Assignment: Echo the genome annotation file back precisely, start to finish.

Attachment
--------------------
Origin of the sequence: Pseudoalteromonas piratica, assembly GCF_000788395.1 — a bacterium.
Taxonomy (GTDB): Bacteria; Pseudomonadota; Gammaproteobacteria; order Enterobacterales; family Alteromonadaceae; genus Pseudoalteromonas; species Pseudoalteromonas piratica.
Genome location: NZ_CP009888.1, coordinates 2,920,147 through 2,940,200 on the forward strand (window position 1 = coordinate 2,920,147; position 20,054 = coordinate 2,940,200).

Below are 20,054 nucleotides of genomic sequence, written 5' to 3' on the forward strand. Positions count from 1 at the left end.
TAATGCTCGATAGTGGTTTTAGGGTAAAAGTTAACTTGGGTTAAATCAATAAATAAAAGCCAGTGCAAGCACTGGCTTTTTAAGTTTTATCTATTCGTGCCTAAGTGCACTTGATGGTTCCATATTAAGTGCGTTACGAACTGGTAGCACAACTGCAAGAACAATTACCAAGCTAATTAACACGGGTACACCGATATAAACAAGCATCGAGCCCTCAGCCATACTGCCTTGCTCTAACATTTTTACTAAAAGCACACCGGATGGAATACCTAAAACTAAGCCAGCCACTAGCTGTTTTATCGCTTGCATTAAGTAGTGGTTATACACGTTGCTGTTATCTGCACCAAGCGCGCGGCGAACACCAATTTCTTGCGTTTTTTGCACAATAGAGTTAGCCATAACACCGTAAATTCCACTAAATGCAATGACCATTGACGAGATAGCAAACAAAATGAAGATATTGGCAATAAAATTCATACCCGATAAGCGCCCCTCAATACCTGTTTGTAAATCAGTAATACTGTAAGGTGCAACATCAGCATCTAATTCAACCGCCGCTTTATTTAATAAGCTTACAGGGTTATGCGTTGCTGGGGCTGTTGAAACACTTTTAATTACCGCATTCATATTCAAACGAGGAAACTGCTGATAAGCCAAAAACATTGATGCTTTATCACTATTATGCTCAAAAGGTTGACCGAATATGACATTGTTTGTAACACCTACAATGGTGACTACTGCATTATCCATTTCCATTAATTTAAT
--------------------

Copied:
Origin of the sequence: Pseudoalteromonas piratica, assembly GCF_000788395.1 — a bacterium.
Taxonomy (GTDB): Bacteria; Pseudomonadota; Gammaproteobacteria; order Enterobacterales; family Alteromonadaceae; genus Pseudoalteromonas; species Pseudoalteromonas piratica.
Genome location: NZ_CP009888.1, coordinates 2,920,147 through 2,940,200 on the forward strand (window position 1 = coordinate 2,920,147; position 20,054 = coordinate 2,940,200).

Below are 20,054 nucleotides of genomic sequence, written 5' to 3' on the forward strand. Positions count from 1 at the left end.
TAATGCTCGATAGTGGTTTTAGGGTAAAAGTTAACTTGGGTTAAATCAATAAATAAAAGCCAGTGCAAGCACTGGCTTTTTAAGTTTTATCTATTCGTGCCTAAGTGCACTTGATGGTTCCATATTAAGTGCGTTACGAACTGGTAGCACAACTGCAAGAACAATTACCAAGCTAATTAACACGGGTACACCGATATAAACAAGCATCGAGCCCTCAGCCATACTGCCTTGCTCTAACATTTTTACTAAAAGCACACCGGATGGAATACCTAAAACTAAGCCAGCCACTAGCTGTTTTATCGCTTGCATTAAGTAGTGGTTATACACGTTGCTGTTATCTGCACCAAGCGCGCGGCGAACACCAATTTCTTGCGTTTTTTGCACAATAGAGTTAGCCATAACACCGTAAATTCCACTAAATGCAATGACCATTGACGAGATAGCAAACAAAATGAAGATATTGGCAATAAAATTCATACCCGATAAGCGCCCCTCAATACCTGTTTGTAAATCAGTAATACTGTAAGGTGCAACATCAGCATCTAATTCAACCGCCGCTTTATTTAATAAGCTTACAGGGTTATGCGTTGCTGGGGCTGTTGAAACACTTTTAATTACCGCATTCATATTCAAACGAGGAAACTGCTGATAAGCCAAAAACATTGATGCTTTATCACTATTATGCTCAAAAGGTTGACCGAATATGACATTGTTTGTAACACCTACAATGGTGACTACTGCATTATCCATTTCCATTAATTTAAT